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Previous: 45.24 A Shell Can Read a Script from its Standard Input, But... Chapter 45
Shell Programming for the Initiated
Next: 45.26 Quoted hereis Document Terminators: sh vs. csh
 

45.25 Shell Scripts On-the-Fly from Standard Input

Warning! The shell can read commands from its standard input or from a file. To run a series of commands that can change, you may want to use one program to create the command lines automatically - and pipe that program's output to a shell, which will run those "automatic" commands.

Here's an example. [3] You want to copy files from a subdirectory and all its subdirectories into a single directory. The filenames in the destination directory can't conflict; no two files can have the same name. An easy way to name the copies is to replace each slash ( / ) in the file's relative pathname with a minus sign ( - ). [4] For instance, the file named lib/glob/aprog.c would be copied to a file named lib-glob-aprog.c . You can use sed ( 34.1 ) to convert the filenames and output cp commands like these:

[3] This isn't recommended for systems with a 14-character filename limit.

[4] A replacement like CTRL-a would make unique filenames (but ones that are harder to type).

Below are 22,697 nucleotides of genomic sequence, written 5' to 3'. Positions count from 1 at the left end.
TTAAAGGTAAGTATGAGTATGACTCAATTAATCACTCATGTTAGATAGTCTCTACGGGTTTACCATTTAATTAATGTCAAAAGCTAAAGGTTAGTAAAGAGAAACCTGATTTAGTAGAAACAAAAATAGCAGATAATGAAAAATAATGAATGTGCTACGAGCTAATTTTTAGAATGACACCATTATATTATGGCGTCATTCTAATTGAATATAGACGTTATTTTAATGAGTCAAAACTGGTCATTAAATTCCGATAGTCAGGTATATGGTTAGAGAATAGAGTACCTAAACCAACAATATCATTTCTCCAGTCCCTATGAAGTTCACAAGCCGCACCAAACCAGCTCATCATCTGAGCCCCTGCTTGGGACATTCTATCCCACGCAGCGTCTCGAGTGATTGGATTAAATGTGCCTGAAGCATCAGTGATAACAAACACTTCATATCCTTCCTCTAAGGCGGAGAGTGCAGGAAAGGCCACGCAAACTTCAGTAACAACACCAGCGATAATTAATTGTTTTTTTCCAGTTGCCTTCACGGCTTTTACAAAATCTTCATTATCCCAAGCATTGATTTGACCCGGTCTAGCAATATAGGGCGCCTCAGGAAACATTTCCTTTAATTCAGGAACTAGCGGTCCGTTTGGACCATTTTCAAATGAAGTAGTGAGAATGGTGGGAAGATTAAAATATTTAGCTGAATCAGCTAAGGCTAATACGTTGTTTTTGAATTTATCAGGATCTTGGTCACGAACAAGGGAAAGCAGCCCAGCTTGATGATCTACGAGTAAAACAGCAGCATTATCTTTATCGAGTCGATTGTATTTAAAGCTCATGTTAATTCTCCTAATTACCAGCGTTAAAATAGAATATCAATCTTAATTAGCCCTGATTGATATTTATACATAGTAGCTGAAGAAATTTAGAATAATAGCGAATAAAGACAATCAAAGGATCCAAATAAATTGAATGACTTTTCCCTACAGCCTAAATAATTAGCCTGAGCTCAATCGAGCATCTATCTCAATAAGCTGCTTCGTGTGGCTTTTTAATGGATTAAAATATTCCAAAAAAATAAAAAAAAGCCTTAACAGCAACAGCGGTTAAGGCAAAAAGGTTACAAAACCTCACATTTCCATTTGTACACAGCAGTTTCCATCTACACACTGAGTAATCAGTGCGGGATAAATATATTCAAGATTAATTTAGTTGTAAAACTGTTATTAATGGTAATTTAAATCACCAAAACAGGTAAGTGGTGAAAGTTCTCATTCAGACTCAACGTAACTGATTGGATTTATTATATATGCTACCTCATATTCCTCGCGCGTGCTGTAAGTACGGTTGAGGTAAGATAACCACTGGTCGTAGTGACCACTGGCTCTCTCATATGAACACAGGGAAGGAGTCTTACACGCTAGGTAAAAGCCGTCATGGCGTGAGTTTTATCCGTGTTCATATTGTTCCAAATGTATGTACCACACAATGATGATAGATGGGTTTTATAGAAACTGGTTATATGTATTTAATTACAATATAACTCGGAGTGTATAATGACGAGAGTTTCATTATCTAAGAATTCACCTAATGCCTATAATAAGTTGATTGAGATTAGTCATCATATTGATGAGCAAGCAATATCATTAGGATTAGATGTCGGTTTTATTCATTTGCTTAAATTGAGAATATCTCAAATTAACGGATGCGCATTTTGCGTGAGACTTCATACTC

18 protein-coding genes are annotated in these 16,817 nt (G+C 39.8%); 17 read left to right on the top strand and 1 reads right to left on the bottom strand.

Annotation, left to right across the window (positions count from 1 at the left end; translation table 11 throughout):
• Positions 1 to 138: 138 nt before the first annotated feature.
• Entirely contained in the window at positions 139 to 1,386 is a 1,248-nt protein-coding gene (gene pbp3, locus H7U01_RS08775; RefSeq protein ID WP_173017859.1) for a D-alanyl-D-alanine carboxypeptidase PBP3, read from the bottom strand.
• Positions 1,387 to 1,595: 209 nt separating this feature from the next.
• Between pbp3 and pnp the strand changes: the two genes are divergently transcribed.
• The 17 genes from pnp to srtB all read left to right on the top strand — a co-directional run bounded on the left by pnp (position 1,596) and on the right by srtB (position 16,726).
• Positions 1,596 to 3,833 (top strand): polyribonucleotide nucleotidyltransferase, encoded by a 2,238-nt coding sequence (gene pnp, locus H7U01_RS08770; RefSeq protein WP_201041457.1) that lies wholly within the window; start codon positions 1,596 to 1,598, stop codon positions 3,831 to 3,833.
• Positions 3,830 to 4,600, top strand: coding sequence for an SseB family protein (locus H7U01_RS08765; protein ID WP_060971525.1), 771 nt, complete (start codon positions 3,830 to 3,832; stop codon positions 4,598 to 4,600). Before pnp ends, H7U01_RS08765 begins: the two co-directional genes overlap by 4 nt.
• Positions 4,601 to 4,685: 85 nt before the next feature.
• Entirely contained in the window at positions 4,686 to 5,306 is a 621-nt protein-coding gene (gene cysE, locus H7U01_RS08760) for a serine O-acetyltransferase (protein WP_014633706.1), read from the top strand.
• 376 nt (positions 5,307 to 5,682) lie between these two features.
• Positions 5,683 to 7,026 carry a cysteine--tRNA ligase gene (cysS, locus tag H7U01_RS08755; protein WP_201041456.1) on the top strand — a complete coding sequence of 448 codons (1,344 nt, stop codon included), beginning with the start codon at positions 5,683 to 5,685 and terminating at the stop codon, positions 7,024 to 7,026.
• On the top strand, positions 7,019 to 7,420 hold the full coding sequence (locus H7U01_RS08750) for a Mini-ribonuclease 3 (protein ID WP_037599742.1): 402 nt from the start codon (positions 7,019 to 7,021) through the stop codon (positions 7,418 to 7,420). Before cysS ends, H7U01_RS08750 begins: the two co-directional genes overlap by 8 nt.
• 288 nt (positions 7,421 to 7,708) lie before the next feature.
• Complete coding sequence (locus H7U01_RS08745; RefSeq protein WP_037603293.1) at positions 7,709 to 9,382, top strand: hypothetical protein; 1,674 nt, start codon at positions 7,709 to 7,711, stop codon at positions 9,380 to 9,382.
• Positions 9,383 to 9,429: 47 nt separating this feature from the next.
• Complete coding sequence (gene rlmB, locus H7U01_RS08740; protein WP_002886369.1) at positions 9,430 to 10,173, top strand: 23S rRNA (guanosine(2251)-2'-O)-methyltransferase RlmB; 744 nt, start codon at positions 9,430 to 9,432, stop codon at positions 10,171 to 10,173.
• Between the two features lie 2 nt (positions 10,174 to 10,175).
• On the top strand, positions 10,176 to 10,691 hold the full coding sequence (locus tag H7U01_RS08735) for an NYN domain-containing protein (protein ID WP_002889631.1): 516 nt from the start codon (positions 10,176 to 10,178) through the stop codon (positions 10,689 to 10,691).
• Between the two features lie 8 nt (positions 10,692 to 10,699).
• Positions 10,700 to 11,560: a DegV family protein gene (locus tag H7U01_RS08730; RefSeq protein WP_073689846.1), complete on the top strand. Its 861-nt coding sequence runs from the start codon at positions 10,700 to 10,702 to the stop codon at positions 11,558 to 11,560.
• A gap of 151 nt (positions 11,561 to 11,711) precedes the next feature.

cp 

from

/lib/glob/aprog.c 

to

/lib-glob-aprog.c
cp 

from

/lib/glob/aprog.h 

to

/lib-glob-aprog.h
    
...

However, an even better solution can be developed using nawk ( 33.12 ) . The following example uses find ( 17.1 ) to make a list of pathnames, one per line, in and below the copyfrom directory. Next it runs nawk to create the destination file pathnames (like to /lib-glob-aprog.c ) and write the completed command lines to the standard output. The shell reads the command lines from its standard input, through the pipe.

This example is in a script file because it's a little long to type at a prompt. But you can type commands like these at a prompt, too, if you want to:

#!/bin/sh
find copyfrom -type f -print |
nawk '{ out = $0
gsub("/", "-", out)
sub("^copyfrom-", "copyto/", out)
print "cp", $0, out }' |
sh

If you change the last line to sh -v , the shell's verbose option ( 46.1 ) will show each command line before executing it. If the last line has sh -e , the shell will quit immediately after any command returns a non-zero exit status ( 44.7 ) - that might happen, for instance, if the disk fills up and cp can't make the copy.

- JP


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